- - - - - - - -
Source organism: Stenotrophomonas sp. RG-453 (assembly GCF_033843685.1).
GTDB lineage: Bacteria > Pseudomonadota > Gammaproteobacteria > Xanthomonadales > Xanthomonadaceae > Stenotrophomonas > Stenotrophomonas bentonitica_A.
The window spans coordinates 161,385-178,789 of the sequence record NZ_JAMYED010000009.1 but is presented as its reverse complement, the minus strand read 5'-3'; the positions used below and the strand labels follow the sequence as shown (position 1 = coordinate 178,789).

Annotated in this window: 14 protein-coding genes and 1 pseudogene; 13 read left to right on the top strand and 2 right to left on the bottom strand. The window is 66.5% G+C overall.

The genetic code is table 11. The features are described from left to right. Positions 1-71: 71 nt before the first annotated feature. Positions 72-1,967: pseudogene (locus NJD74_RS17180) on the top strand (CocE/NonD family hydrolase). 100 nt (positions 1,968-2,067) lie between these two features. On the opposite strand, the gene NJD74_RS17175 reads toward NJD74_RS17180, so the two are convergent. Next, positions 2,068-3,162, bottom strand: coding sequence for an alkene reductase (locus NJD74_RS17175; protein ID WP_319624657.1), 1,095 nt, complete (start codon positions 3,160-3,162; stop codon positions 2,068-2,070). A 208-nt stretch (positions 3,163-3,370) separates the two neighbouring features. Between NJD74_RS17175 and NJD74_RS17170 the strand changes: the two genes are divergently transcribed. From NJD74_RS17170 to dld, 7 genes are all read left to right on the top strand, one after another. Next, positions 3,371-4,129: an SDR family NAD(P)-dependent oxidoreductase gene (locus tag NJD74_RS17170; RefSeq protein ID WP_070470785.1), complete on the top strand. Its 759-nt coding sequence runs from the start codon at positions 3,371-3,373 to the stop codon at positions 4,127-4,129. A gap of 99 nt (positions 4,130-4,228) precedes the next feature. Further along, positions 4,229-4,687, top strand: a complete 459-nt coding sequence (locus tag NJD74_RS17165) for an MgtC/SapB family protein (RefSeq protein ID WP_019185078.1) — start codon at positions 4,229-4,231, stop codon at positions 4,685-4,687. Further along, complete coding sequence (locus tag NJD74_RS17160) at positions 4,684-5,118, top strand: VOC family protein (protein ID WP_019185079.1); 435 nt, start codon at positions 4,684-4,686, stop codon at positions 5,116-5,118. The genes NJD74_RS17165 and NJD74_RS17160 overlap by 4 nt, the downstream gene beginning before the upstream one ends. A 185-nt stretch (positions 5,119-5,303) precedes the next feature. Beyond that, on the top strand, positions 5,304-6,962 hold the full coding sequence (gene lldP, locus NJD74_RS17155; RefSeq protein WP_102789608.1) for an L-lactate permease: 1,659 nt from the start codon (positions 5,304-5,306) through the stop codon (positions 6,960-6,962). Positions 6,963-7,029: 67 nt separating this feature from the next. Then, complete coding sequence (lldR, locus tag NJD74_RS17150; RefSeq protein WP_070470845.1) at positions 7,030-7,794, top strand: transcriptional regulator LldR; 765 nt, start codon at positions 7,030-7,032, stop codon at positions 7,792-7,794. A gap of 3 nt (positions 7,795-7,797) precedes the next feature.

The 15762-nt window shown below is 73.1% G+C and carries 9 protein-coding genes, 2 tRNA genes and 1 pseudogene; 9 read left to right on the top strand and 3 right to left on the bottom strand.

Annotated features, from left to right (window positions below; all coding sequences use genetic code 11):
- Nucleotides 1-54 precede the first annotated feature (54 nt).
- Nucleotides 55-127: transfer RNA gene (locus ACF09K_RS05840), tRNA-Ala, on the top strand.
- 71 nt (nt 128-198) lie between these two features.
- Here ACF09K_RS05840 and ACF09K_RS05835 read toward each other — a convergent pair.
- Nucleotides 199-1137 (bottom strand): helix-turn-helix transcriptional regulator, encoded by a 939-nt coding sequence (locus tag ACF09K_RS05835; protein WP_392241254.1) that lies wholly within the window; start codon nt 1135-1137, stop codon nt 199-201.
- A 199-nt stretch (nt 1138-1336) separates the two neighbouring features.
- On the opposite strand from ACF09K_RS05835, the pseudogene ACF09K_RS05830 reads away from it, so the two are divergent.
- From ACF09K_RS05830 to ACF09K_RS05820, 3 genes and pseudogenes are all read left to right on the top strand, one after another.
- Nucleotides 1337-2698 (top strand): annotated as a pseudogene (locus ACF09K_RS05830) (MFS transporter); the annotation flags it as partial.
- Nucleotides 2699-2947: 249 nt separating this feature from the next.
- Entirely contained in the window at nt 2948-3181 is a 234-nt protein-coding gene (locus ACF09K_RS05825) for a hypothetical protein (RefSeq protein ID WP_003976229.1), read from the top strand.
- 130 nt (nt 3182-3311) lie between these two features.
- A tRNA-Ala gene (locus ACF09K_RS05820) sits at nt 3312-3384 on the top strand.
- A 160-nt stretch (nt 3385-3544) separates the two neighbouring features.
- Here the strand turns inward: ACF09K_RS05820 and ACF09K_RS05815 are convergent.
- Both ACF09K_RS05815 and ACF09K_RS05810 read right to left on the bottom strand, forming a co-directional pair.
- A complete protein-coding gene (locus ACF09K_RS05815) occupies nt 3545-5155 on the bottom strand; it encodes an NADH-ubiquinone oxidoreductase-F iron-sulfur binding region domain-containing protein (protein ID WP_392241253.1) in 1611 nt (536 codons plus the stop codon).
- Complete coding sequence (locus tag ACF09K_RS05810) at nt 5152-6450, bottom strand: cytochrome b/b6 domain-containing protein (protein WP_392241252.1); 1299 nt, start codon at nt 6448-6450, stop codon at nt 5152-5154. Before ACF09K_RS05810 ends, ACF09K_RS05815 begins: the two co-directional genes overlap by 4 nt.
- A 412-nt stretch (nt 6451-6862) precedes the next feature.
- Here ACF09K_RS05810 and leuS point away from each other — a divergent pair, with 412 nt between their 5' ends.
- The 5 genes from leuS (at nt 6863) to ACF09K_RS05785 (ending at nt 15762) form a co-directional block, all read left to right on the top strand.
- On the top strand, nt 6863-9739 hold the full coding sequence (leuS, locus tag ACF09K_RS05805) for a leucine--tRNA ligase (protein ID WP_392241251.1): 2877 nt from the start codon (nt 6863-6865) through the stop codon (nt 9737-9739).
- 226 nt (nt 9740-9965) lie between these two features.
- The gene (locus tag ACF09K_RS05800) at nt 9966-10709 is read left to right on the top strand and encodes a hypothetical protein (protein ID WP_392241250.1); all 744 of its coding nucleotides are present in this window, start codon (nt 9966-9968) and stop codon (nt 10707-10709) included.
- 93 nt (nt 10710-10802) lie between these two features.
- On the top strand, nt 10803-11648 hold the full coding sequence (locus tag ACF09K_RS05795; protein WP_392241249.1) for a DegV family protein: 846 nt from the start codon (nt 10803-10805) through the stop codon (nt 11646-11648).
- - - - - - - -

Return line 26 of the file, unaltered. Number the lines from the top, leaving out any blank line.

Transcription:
- A 412-nt stretch (nt 6451-6862) precedes the next feature.